Pool of Dreams

A fine line separates champs from the hacks.

So there she was, standing in the vast ballroom at the Las Vegas Riviera at the North American Eight Ball Championships last May, and Conifer resident Christine Honeman knew she was toast. She knew it with such certainty that she couldn't even look at the table. The shots that were going to flush her were so unbearably simple that a sloshed hacker in the corner tavern could stroke them between gulps. The balls formed a perfect triangle. The cue ball was the tip of the triangle, in the lower middle of the table. It was lined up dead-on with the other woman's final ball and the corner pocket. The eight sat poised in front of the opposite corner, waiting for a finishing kiss.

It was more than a disappointment; it was as if she had been betrayed. The tournament, which 500 women had entered, had started so auspiciously for Honeman that her success had seemed predestined. Before the real action began, on Saturday, small mini-contests had sprung up all over the hotel. There had been nothing at stake -- just a series of warmups for the real competition. Honeman had entered one intending to buff her poise. Instead, she recalls, "I just sucked. I got crushed." But instead of crumpling, allowing the confidence to dribble out of her, she retreated to her room to regroup and reflect. "And it was at that point that I felt I got some spiritual guidance -- that there were folks around me giving me good energy, keeping me focused," she explains. "It was amazing. I just knew what I had to do. It was a sense of peace."

Moments of revelation -- even religious ones related to billiards -- will take you only so far, however; you still have to get out of the chair and shoot. And so Honeman also had taken some time to chew over in her mind what she needed to fix. "I had still been thinking over the ball," she concluded. "Before you shoot, you make all your decisions on how you're going to shoot -- the speed, what kind of English, the kind of stroke. It's easier said than done, but doing all that before you get over the ball allows you to let go of everything else when you get down onto the shot."

Stroke it: Christine Honeman carries a big stick.
Anthony Camera
Stroke it: Christine Honeman carries a big stick.

The vision and the shooting adjustment had carried her through the first two days of the tournament in style. She'd had a single match on Saturday evening, another on Sunday, and had cruised through both of them. Monday was rougher. She had been sick all day -- a stomach bug from the flu, or maybe it was the water, which all of her friends had told her to avoid but which she'd heard only after emptying out her guts. Even with the illness, though, Honeman had played strong, streaking through half a dozen matches, until she ran into a woman named Lisa Marr.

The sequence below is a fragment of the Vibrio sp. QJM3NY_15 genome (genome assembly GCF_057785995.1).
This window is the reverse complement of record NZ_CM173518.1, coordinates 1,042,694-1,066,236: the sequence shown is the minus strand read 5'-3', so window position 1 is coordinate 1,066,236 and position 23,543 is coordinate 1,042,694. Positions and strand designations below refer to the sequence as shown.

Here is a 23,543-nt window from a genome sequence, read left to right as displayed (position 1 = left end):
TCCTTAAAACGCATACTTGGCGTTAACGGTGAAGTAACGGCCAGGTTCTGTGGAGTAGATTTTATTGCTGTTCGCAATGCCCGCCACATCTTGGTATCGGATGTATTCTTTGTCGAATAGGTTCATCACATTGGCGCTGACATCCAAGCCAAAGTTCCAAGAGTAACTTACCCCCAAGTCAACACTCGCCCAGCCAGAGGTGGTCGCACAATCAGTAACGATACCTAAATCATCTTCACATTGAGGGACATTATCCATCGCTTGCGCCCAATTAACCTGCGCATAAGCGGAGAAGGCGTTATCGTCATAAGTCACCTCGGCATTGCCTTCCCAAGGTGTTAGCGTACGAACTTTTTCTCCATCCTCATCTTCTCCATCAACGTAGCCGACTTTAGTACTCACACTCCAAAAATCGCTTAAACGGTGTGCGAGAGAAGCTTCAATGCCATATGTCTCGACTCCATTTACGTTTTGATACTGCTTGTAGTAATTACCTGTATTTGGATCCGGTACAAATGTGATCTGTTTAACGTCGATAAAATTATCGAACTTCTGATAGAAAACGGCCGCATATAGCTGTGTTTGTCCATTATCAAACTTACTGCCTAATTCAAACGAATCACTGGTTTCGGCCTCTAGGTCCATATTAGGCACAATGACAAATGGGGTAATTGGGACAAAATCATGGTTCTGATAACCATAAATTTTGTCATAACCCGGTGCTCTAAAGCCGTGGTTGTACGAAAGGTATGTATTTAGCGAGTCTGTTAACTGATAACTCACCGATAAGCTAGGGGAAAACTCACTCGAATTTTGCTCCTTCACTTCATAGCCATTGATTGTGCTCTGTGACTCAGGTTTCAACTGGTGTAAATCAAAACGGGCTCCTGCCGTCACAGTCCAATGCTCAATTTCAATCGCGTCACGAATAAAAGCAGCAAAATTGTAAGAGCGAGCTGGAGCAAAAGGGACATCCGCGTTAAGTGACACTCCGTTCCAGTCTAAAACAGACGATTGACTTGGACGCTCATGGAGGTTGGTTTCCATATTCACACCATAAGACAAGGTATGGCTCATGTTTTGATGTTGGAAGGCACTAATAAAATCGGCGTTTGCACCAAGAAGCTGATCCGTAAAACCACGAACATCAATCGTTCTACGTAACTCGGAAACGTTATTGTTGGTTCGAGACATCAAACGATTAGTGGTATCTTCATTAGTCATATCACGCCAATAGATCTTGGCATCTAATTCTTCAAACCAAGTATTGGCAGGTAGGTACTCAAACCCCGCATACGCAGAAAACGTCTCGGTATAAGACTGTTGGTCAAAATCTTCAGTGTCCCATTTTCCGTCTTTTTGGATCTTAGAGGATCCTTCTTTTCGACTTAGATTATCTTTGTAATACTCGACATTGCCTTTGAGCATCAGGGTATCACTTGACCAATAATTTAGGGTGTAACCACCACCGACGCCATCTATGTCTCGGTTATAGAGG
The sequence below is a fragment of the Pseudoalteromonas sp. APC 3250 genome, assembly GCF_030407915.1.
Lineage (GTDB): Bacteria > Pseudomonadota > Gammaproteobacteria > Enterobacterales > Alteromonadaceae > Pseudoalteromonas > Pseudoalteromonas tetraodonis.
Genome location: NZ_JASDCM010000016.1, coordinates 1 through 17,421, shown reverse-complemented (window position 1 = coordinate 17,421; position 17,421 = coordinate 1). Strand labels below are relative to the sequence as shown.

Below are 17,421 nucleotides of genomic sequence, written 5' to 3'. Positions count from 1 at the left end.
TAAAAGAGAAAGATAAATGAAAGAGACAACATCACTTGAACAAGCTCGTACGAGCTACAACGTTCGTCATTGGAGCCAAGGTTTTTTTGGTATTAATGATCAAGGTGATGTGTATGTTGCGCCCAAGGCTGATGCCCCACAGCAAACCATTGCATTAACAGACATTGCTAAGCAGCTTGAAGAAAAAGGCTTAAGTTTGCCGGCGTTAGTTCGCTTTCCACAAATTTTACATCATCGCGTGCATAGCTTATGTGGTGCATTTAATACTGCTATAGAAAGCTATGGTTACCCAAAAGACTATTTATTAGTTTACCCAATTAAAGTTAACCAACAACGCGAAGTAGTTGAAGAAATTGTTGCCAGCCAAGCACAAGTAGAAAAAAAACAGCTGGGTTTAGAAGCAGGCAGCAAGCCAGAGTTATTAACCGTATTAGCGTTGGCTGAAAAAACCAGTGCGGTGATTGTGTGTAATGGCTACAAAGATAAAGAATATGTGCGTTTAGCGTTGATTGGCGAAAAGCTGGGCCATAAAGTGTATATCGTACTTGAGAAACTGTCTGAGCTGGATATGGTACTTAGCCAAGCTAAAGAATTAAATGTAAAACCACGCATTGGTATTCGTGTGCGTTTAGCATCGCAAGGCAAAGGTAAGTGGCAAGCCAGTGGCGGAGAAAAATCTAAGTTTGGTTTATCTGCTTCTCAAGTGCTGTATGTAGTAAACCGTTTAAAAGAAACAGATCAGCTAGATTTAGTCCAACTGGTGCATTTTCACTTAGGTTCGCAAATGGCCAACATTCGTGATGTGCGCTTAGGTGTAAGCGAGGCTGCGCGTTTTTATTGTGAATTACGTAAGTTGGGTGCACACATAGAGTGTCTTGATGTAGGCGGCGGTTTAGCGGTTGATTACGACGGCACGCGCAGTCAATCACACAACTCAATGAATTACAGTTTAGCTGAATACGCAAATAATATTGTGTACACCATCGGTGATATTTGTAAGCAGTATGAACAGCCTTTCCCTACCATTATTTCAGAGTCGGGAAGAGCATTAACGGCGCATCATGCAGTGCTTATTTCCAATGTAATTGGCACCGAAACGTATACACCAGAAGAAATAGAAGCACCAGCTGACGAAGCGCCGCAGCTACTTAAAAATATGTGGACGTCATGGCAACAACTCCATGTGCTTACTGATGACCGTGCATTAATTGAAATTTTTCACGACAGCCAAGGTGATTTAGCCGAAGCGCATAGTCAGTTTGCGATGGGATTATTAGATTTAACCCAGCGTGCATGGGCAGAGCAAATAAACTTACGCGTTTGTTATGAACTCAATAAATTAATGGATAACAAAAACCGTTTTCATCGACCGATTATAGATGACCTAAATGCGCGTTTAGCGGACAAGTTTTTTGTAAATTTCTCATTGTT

The match was late in the day, and Honeman was exhausted. At times she'd felt ready to faint. Yet the two women had gone hill-hill -- three games apiece -- before Honeman finally went down in the seventh and final game of the first-one-to-four match. "I just pooped out," she remembers. "I couldn't focus anymore. I just didn't have the energy."

Still, the North American Eight Ball Championships are double-elimination, so Honeman had one more shot to get to the finals, through the loser's bracket. After the loss to Marr, she'd gone back up to her room and called room service to deliver some soup. She'd gulped four bottles of Gatorade. When she woke up on Tuesday morning, she felt replenished, revived -- and oddly calm, despite being only one loss away from a long flight back to Conifer.

Now this. She was two ridiculously simple shots from oblivion. She and the woman had gone hill-hill, and although she lost, Honeman would still finish in the money. "I thought, 'Well, eighth place -- that's not so bad.'" That's what she told herself, without really meaning it at all.

The thrill of non-athletic sports -- think billiards, bowling, golf, curling -- is that, occasionally, even a hacker is capable of achieving momentary brilliance. You may be too short to ever attain basketball immortality, and maybe your genetically heavy feet prevent you from threatening any track records. But you can, at any random time, roll a strike, run the table or hit an iron to within a couple inches of the pin. (This is also the agony of such sports. If, after making a sixty-foot putt you miss a four-footer, then you want to hurl the putter, because how could someone who just sunk a twelve-yarder miss a gimme? It's easy to forget that such moments are arbitrary.)

But after a few beers those flashes of success can make a person start to fantasize: If I really put my mind to it and, for a specific period of time, dedicated my life to the sport -- really, really tried -- couldn't I, too, be a professional? How much could it take to bowl for a living, or shoot pool?

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